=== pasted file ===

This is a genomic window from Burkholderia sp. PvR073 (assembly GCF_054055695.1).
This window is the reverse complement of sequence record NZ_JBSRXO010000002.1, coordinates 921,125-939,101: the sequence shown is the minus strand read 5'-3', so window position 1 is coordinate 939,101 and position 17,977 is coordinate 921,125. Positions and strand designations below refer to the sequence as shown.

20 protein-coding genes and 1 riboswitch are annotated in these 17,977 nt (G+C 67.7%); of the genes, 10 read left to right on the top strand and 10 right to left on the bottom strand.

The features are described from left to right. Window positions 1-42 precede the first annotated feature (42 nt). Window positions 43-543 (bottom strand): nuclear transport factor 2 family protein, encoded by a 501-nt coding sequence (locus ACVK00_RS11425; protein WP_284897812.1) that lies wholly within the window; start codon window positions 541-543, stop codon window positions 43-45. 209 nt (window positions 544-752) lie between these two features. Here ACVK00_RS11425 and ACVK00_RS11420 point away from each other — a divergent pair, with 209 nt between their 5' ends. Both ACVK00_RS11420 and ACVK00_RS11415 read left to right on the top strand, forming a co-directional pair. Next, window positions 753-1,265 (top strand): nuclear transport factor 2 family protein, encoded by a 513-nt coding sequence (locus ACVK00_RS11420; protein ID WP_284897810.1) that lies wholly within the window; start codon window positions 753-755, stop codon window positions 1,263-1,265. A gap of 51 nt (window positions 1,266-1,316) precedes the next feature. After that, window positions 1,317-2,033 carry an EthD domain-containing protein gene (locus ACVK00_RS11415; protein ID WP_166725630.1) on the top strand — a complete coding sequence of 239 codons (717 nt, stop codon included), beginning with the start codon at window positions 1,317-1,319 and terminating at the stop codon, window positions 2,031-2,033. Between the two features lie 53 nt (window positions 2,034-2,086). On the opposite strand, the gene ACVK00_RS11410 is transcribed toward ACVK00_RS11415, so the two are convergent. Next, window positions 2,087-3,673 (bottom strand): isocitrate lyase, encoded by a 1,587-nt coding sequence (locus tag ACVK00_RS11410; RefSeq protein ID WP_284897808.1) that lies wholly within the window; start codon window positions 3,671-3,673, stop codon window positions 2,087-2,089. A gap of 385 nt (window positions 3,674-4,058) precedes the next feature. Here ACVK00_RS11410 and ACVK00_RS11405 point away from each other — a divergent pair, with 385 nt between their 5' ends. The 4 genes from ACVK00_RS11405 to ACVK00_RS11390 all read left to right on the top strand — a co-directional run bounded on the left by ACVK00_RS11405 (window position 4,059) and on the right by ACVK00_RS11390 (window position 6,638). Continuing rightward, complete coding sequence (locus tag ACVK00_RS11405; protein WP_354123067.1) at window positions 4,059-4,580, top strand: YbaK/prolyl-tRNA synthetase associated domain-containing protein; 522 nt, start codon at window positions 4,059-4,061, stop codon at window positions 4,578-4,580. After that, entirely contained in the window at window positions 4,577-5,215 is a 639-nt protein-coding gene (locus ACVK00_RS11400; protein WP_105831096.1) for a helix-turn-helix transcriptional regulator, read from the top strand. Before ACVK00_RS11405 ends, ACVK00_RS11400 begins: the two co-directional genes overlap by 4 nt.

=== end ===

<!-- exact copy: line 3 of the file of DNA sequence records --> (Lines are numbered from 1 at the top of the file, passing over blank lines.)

20 protein-coding genes and 1 riboswitch are annotated in these 17,977 nt (G+C 67.7%); of the genes, 10 read left to right on the top strand and 10 right to left on the bottom strand.